Nogbad’s Education

May 27, 2010

Like death?

Filed under: Offender learning, OU — nogbad @ 22:43

In Victorian times most people died at home, it was part of living and the cycle of life. We accepted death. Recently this has shifted and now most people die away from their home, death has become something which is often feared and misunderstood. Prisons are the same. Society locks people away and then knows only what the media decide we should be told. There is little narrative about the successes while the red tops will jump on the mistakes.

But we need to better understand what happens in prison because we, society, are the customers. We are the beneficiaries of the prison service in that part of its purpose is to protect us by keeping in custody those who might do us harm. It is also tasked with rehabilitating offenders so that when they are released they can be integrated into society and contribute. This costs us about 2.5% of GDP, the annual cost of re-offending is around £11 billion and each person in prison costs something in the order of £40k/annum. A 2% cut in re-offending, less 1% for fixed costs, would save £120m. A 5%  cut less 2.5% fixed costs would bring in £325m/annum. These data from Tom Schuller’s presentation at a conference today and they are from a paper commissioned by NIACE as part of their “Learning Through Life: Inquiry into the Future for Lifelong Learning“. This specific paper is “Crime & Lifelong Learning. Thematic paper 5” and it’s well worth reading. In 2008 the National Audit Office were less than happy about the way money was being spent on prison education (“Meeting needs? The Offenders Learning and Skills Service” 2008) – the spend on offender education isn’t a new story but it’s also not a news story and that’s our fault.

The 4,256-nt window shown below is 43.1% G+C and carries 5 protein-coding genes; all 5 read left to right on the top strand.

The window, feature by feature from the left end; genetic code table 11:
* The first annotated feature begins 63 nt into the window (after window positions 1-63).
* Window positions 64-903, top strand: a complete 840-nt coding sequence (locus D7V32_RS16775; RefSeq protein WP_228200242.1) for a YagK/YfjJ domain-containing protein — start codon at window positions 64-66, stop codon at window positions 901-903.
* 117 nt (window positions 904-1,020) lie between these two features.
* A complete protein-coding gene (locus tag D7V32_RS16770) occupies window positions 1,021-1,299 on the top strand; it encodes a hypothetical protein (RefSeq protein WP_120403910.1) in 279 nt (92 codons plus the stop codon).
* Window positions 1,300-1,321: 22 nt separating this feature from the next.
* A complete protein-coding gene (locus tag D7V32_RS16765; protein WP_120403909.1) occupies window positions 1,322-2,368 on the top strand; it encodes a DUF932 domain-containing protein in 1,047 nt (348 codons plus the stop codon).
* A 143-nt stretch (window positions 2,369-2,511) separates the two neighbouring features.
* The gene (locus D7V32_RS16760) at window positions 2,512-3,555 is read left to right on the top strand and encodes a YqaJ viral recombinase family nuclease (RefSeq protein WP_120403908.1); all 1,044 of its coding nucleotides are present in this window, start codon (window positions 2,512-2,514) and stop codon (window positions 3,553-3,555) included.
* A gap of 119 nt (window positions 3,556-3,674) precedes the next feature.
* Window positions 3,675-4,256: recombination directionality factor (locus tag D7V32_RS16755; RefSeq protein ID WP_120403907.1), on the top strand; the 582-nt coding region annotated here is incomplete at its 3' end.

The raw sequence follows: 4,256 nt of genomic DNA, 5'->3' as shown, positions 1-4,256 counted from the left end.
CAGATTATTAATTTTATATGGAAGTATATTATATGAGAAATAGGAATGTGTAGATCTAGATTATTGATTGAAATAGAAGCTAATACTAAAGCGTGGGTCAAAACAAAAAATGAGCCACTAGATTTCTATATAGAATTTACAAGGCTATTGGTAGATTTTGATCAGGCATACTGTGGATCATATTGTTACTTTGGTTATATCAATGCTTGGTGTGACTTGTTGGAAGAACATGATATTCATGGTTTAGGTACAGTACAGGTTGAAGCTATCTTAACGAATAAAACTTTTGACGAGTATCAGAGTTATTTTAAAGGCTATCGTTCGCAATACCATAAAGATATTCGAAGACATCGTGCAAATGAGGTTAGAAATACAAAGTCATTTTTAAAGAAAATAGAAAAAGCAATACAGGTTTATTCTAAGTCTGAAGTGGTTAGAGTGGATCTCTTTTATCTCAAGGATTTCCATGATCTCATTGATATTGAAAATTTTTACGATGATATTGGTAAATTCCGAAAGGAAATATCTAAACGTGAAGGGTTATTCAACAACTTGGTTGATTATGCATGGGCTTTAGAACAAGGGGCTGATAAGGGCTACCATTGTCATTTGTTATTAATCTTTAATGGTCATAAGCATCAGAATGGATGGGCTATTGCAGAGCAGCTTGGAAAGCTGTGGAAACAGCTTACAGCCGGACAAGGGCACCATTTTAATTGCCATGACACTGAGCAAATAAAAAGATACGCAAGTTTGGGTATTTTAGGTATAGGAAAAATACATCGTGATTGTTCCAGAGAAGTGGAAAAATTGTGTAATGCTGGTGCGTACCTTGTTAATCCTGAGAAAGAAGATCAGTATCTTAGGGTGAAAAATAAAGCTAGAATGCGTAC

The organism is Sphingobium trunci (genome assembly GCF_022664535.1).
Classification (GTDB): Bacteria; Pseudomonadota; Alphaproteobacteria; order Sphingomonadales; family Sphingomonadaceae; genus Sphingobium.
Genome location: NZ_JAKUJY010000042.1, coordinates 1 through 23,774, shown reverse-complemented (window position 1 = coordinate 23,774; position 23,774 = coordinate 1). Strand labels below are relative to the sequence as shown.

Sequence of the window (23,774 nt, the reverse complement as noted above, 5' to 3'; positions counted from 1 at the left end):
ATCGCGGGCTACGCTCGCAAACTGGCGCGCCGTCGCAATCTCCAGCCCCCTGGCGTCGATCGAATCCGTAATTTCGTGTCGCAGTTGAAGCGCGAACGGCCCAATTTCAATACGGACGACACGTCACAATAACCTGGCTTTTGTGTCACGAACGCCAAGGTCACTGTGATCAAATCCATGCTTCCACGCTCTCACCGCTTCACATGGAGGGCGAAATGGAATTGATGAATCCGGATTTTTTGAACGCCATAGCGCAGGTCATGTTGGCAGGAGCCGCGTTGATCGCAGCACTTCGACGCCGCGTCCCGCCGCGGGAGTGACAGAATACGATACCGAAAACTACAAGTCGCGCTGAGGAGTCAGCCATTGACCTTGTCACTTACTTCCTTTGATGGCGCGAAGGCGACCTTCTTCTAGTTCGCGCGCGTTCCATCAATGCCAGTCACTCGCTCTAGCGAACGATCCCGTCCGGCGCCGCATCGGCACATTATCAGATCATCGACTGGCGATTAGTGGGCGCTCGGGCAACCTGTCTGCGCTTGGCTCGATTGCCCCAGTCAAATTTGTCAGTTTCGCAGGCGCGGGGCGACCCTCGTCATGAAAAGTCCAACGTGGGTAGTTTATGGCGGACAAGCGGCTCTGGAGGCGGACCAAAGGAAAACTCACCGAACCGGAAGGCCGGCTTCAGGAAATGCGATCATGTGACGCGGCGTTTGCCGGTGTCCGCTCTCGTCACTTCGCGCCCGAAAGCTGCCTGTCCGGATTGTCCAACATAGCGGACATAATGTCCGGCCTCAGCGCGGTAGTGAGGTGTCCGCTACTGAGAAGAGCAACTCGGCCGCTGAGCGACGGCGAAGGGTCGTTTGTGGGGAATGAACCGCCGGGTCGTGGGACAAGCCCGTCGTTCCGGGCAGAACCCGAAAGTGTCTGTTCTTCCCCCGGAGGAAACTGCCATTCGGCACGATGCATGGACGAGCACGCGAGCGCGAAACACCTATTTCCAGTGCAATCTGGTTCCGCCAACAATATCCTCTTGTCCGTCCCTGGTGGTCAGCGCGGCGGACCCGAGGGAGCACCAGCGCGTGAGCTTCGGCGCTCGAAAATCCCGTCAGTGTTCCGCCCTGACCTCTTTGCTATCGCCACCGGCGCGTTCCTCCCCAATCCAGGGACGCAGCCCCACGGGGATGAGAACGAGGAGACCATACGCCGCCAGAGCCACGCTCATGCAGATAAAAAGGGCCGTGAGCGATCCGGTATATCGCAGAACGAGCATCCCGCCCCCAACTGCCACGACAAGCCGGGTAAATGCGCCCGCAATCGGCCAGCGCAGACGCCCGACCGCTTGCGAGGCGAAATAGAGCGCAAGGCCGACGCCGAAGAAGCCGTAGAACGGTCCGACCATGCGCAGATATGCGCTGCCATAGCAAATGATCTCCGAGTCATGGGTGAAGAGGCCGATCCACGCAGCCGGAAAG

It’s time we viewed prisons in a similar way to hospitals. We might not want to know what happens in every nook and cranny but we expect everyone who is admitted to be cared for during their stay, that our money is being used wisely and that as many people as possible come out better than they went in. We need to look past the sensationalised media reports and start questioning what is really happening and whether it is making a positive difference. We frequently see hospital managers and chief execs on TV talking about their successes so why not prison governors? We need to stop wilfully ignoring what is happening to so many of the damaged members of our society, we need to start engaging with the prison system.


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